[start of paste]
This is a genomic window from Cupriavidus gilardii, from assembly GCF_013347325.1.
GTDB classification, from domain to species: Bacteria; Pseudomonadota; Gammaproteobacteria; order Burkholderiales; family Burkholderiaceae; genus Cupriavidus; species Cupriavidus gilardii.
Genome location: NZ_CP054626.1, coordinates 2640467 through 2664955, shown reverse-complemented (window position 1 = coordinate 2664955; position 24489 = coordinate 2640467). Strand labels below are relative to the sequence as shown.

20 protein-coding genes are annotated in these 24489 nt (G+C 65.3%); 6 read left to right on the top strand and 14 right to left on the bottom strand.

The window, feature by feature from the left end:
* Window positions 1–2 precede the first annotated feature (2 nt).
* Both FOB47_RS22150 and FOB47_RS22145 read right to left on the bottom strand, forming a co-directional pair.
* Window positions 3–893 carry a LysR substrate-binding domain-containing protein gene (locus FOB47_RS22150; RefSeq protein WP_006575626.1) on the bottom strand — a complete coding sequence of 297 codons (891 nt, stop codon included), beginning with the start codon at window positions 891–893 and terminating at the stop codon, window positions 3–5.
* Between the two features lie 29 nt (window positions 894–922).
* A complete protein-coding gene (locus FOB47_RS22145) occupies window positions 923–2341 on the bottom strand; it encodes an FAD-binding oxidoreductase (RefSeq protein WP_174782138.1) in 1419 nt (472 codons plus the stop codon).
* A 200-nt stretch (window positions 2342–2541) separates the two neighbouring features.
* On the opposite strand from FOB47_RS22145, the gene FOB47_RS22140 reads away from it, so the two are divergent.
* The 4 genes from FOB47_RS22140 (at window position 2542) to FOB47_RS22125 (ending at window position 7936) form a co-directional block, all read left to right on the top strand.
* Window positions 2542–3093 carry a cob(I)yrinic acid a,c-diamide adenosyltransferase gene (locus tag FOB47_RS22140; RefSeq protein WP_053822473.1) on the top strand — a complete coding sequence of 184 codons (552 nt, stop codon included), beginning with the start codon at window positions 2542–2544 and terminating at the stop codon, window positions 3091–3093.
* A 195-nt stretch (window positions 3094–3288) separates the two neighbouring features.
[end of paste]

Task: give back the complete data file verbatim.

This is a genomic window from Cupriavidus gilardii, from assembly GCF_013347325.1.
GTDB classification, from domain to species: Bacteria; Pseudomonadota; Gammaproteobacteria; order Burkholderiales; family Burkholderiaceae; genus Cupriavidus; species Cupriavidus gilardii.
Genome location: NZ_CP054626.1, coordinates 2640467 through 2664955, shown reverse-complemented (window position 1 = coordinate 2664955; position 24489 = coordinate 2640467). Strand labels below are relative to the sequence as shown.

20 protein-coding genes are annotated in these 24489 nt (G+C 65.3%); 6 read left to right on the top strand and 14 right to left on the bottom strand.

The window, feature by feature from the left end:
* Window positions 1–2 precede the first annotated feature (2 nt).
* Both FOB47_RS22150 and FOB47_RS22145 read right to left on the bottom strand, forming a co-directional pair.
* Window positions 3–893 carry a LysR substrate-binding domain-containing protein gene (locus FOB47_RS22150; RefSeq protein WP_006575626.1) on the bottom strand — a complete coding sequence of 297 codons (891 nt, stop codon included), beginning with the start codon at window positions 891–893 and terminating at the stop codon, window positions 3–5.
* Between the two features lie 29 nt (window positions 894–922).
* A complete protein-coding gene (locus FOB47_RS22145) occupies window positions 923–2341 on the bottom strand; it encodes an FAD-binding oxidoreductase (RefSeq protein WP_174782138.1) in 1419 nt (472 codons plus the stop codon).
* A 200-nt stretch (window positions 2342–2541) separates the two neighbouring features.
* On the opposite strand from FOB47_RS22145, the gene FOB47_RS22140 reads away from it, so the two are divergent.
* The 4 genes from FOB47_RS22140 (at window position 2542) to FOB47_RS22125 (ending at window position 7936) form a co-directional block, all read left to right on the top strand.
* Window positions 2542–3093 carry a cob(I)yrinic acid a,c-diamide adenosyltransferase gene (locus tag FOB47_RS22140; RefSeq protein WP_053822473.1) on the top strand — a complete coding sequence of 184 codons (552 nt, stop codon included), beginning with the start codon at window positions 2542–2544 and terminating at the stop codon, window positions 3091–3093.
* A 195-nt stretch (window positions 3094–3288) separates the two neighbouring features.